Air Head
08-06-2005, 10:30
I'd plan to complete it in 5 months. Granted I've never completed a thru-hike, but I would figure that's plenty of time to go at a nice steady pace and enjoy what's out there. Now, the trick is, finding 5 months of vacation time. :)

Lone Wolf
02-26-2008, 06:00
6 months

Frolicking Dinosaurs
02-26-2008, 06:33
Another oldie, but goody thread.

There is no certain amount of time a thru should take. Different people have different goals for what a thru-hike will accomplish. For some, speed is important - making the miles is part of the experience for them. For some, smelling the roses along the way is important - making the miles doesn't matter to them.

A thru-hike needs to be what the person making the hike wants it to be - not what anyone else's idea of what a thru-hike is. IMO, that goes for:

* how long it takes

* how it is done (NOBO, SOBO, done in sections, white versus blue blazes)

* whether a pack is carried the whole way or not

* shelters were used or not used

:sun HYOH :sun - and bullocks to those who don't like it

bredler
02-26-2008, 06:34
6 months

Interesting...

...I would only have expected "thru-hiking is dumb" ;)

Grampie
02-26-2008, 09:51
When folks ask me the most importent aspects of having a successful thru-hike, my answer is; Have enough time and have enough money.

Crazy Larry #1
02-26-2008, 09:55
many have asked How long to allow for a complete thru hike so heres a chance to see what you all really think.

the number of weeks to allow for a thru hike....
I can see that most people voted six months, but I truly think you should allow a little more time than that.

You did not include thirty days or less? I can see Wildcowboy will be upset.

rafe
02-26-2008, 10:33
There's no "should." You're hemmed in by the seasons, somewhat. That's all. There are a thousand ways around that, unless you make arbitrary rules for yourself. The only rule is: distance = rate * time -- and mathematical variants on that theme.

jersey joe
02-26-2008, 10:36
4 months

ofthearth
02-26-2008, 11:18
As long, or short, as you need to fulfill your dream or accomplish the goal you have set out for yourself.


I totally agree.

Btw, 6 months is actually 26 weeks. 24 weeks is 5 1/2 months, etc...


How long should it take? I just want to go on the record and say that I agree with Warren 100% (surprise!!) on this one; couldn't have said it better myself.

I look forward to agreeing with him on something else one of these years.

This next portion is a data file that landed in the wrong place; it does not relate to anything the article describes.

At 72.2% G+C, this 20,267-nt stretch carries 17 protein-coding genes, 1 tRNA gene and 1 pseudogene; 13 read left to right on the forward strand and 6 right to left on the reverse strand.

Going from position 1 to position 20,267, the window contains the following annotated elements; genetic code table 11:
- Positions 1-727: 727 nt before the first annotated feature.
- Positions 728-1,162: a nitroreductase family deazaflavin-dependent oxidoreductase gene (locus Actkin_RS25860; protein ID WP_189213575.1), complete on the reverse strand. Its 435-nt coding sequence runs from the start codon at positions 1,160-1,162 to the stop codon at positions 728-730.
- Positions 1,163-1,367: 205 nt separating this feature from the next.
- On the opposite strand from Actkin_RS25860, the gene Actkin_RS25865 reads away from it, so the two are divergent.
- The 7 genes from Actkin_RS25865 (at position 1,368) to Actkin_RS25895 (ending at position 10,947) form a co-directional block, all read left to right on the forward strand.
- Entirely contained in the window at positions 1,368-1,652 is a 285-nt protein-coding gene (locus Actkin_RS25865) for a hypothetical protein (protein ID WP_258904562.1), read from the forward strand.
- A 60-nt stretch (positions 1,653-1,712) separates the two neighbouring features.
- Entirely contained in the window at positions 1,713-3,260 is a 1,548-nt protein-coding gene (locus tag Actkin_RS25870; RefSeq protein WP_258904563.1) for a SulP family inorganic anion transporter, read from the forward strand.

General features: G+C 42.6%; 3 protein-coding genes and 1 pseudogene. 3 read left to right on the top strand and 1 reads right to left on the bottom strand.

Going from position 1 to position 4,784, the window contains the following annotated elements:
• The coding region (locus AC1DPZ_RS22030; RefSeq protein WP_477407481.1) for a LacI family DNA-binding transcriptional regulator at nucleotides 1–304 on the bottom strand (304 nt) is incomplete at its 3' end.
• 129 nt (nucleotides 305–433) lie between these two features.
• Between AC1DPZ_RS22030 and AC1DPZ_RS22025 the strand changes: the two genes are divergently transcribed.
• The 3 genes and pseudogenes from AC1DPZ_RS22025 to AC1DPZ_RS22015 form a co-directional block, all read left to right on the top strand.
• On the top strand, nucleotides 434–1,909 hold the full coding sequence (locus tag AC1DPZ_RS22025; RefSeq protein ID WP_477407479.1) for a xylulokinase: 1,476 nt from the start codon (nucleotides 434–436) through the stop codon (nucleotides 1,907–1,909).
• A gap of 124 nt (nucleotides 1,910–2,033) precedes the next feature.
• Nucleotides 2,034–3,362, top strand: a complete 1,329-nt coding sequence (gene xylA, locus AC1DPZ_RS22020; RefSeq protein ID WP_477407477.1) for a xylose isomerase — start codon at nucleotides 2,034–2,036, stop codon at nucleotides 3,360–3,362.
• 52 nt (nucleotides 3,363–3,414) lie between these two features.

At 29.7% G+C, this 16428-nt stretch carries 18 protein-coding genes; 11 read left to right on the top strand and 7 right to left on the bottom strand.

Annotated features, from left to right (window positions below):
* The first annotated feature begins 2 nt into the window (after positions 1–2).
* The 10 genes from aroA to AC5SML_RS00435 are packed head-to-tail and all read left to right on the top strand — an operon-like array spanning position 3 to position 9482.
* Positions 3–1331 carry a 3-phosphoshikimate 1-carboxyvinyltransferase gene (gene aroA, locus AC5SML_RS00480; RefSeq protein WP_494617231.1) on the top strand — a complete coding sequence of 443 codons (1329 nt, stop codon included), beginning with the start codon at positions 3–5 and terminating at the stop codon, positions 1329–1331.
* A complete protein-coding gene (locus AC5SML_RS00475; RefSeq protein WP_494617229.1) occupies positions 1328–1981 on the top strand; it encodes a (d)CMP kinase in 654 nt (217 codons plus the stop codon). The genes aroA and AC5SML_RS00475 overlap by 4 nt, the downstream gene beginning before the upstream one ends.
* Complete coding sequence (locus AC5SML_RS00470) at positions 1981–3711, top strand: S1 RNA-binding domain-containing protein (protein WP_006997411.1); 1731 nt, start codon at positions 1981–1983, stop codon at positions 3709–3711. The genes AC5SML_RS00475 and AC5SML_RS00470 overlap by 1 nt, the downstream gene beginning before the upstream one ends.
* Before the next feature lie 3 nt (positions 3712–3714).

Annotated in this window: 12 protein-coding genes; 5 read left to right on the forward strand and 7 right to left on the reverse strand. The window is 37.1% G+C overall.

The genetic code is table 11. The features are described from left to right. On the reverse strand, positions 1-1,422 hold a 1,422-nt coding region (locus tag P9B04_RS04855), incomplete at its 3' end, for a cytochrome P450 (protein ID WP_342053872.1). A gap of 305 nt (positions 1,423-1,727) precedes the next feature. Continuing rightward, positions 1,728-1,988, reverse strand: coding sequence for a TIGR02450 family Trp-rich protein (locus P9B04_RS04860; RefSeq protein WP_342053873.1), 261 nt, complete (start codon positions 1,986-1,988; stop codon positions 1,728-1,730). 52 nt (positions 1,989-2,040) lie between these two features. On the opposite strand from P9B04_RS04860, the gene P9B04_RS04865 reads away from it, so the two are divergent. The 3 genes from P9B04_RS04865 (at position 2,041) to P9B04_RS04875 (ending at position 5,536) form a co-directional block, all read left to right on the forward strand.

Bottom line, as many others have already said, is that a thru-hike should take as long as it takes. From a practical perspective though I think a hiker needs to take some factors like weather and expense into consideration. In order to make a thru hike as enjoyable as possible I now believe (in retrospect) that a hiker should attempt to avoid the weather extremes by departing Springer (assuming a NOBO hike) in mid March and an arrival at Katahdin by mid to late September.

Just my .02


There's no "should." You're hemmed in by the seasons, somewhat. That's all. There are a thousand ways around that, unless you make arbitrary rules for yourself. The only rule is: distance = rate * time -- and mathematical variants on that theme.


It looks like the vote is in and it's not on the poll (or I didn't see it) :-?

Mar 1 !

ofthearth

Mags
02-26-2008, 12:06
As long, or short, as you need to fulfill your dream or accomplish the goal you have set out for yourself.

You really can't say it much better than that.

Tuxedo
10-06-2008, 03:31
I remember getting one of those emails in the late 90's on catchy phrases like why do we drive on a parkway and park in a driveway? One of the quotes was anyone driving slower than you is an idiot and anyone driving faster than you is a maniac! I found the exact same mentality on the AT from hikers and non-hikers alike, especially hostel owners.
Hike your own Hike. If you want to break the record many don't feel thats hik'n and take 20 years many don't feel thats hiking either. No one can truly define the in between.

Lyle
10-06-2008, 08:23
I would plan six months with no hard and fast deadlines either way. I want a relaxed hike and want to be able to take some time off for injury R&R if necessary without worry.

dessertrat
10-06-2008, 10:44
It should take exactly as long as the time you enjoy doing it in.

weary
10-06-2008, 11:20
Bottom line, as many others have already said, is that a thru-hike should take as long as it takes. From a practical perspective though I think a hiker needs to take some factors like weather and expense into consideration. In order to make a thru hike as enjoyable as possible I now believe (in retrospect) that a hiker should attempt to avoid the weather extremes by departing Springer (assuming a NOBO hike) in mid March and an arrival at Katahdin by mid to late September......Just my .02
I agree. Though I thoroughly enjoyed my final 10 days in Maine, October 6 to 16 on my almost thru hike. October most years is my favorite Maine month. The bugs are gone. The leaves are pretty. The temperatures perfect for walking -- well most days, most years.

Weary

DavidNH
10-06-2008, 11:29